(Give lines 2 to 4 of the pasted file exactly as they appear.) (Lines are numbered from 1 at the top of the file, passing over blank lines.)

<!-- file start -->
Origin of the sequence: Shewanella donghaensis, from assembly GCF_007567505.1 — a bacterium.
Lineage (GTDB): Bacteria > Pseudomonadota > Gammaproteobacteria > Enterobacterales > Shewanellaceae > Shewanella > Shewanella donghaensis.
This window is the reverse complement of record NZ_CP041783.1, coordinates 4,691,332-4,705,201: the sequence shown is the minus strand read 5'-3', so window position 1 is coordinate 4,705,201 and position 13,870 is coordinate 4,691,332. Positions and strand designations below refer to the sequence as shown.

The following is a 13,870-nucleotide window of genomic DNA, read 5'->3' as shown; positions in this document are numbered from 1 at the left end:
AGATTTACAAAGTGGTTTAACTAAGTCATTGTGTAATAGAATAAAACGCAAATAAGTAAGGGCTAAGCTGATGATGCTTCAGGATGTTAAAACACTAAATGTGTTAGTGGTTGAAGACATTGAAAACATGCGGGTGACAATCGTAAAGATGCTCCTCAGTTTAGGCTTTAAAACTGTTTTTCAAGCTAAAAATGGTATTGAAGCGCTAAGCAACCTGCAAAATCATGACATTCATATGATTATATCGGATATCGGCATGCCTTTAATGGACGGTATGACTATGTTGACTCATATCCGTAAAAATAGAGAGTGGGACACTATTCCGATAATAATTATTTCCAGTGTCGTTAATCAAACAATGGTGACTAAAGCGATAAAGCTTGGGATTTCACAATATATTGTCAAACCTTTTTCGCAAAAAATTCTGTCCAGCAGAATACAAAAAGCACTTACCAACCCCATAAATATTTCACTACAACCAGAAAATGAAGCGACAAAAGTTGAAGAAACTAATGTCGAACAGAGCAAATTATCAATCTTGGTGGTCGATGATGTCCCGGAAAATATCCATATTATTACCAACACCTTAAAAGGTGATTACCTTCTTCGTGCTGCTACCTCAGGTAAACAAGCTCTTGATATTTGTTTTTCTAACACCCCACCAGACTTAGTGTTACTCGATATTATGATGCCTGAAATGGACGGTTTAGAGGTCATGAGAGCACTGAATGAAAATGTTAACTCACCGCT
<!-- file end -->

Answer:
Lineage (GTDB): Bacteria > Pseudomonadota > Gammaproteobacteria > Enterobacterales > Shewanellaceae > Shewanella > Shewanella donghaensis.
This window is the reverse complement of record NZ_CP041783.1, coordinates 4,691,332-4,705,201: the sequence shown is the minus strand read 5'-3', so window position 1 is coordinate 4,705,201 and position 13,870 is coordinate 4,691,332. Positions and strand designations below refer to the sequence as shown.

The following is a 13,870-nucleotide window of genomic DNA, read 5'->3' as shown; positions in this document are numbered from 1 at the left end: